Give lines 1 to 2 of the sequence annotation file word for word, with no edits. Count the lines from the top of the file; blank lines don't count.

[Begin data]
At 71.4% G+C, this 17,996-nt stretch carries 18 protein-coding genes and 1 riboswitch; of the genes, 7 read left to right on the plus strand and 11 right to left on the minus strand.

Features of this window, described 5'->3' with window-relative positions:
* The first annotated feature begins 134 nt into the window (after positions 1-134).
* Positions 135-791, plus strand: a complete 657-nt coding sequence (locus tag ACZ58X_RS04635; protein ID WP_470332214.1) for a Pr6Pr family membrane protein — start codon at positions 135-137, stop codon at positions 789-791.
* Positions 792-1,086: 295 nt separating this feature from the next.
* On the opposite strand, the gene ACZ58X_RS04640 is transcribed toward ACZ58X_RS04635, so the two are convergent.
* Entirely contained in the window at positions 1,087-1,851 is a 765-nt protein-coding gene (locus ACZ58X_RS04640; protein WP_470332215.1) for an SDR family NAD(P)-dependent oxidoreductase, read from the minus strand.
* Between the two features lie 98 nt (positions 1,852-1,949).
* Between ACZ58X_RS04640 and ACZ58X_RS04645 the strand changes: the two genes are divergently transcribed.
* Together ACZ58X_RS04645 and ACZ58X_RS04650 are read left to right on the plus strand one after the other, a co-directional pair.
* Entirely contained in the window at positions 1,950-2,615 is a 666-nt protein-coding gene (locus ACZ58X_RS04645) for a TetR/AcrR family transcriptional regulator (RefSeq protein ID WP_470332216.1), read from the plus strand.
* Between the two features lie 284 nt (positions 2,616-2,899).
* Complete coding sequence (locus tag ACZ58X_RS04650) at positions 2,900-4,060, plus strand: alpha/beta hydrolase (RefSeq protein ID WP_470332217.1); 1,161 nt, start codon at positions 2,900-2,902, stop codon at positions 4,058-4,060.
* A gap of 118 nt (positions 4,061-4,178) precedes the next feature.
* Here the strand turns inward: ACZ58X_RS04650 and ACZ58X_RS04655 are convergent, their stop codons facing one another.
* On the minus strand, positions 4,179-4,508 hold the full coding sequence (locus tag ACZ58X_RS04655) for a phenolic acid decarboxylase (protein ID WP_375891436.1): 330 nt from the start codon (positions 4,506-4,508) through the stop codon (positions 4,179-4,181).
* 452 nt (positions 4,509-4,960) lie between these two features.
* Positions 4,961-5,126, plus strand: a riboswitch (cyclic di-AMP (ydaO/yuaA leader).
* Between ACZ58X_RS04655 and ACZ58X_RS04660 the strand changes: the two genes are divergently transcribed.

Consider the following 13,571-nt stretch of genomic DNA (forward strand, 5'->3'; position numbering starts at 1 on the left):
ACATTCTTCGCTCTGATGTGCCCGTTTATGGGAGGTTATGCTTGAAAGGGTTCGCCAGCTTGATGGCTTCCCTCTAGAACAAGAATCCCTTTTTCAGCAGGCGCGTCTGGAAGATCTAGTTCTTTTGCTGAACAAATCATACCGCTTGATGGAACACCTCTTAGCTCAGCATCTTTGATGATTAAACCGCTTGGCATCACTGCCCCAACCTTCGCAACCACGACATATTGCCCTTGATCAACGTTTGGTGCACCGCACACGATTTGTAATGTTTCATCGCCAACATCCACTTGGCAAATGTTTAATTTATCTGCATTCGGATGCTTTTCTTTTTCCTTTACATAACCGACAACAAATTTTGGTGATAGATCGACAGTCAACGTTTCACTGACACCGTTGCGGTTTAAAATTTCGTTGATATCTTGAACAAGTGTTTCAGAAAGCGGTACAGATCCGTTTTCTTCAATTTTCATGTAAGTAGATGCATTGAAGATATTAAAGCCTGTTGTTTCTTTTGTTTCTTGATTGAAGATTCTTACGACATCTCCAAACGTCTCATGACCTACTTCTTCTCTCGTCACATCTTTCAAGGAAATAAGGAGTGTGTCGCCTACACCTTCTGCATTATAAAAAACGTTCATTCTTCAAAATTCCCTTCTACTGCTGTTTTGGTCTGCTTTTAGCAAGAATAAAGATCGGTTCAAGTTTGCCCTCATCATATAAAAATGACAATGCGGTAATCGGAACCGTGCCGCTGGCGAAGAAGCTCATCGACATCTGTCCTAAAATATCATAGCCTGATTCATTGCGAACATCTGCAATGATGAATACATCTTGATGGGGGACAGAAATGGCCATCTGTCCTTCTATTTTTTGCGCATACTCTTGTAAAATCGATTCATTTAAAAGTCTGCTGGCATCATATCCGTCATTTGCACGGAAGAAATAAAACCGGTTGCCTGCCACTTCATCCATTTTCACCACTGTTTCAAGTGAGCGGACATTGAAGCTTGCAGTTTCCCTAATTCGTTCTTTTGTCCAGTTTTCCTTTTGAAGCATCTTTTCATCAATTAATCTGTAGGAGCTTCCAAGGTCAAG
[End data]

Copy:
At 71.4% G+C, this 17,996-nt stretch carries 18 protein-coding genes and 1 riboswitch; of the genes, 7 read left to right on the plus strand and 11 right to left on the minus strand.

Features of this window, described 5'->3' with window-relative positions: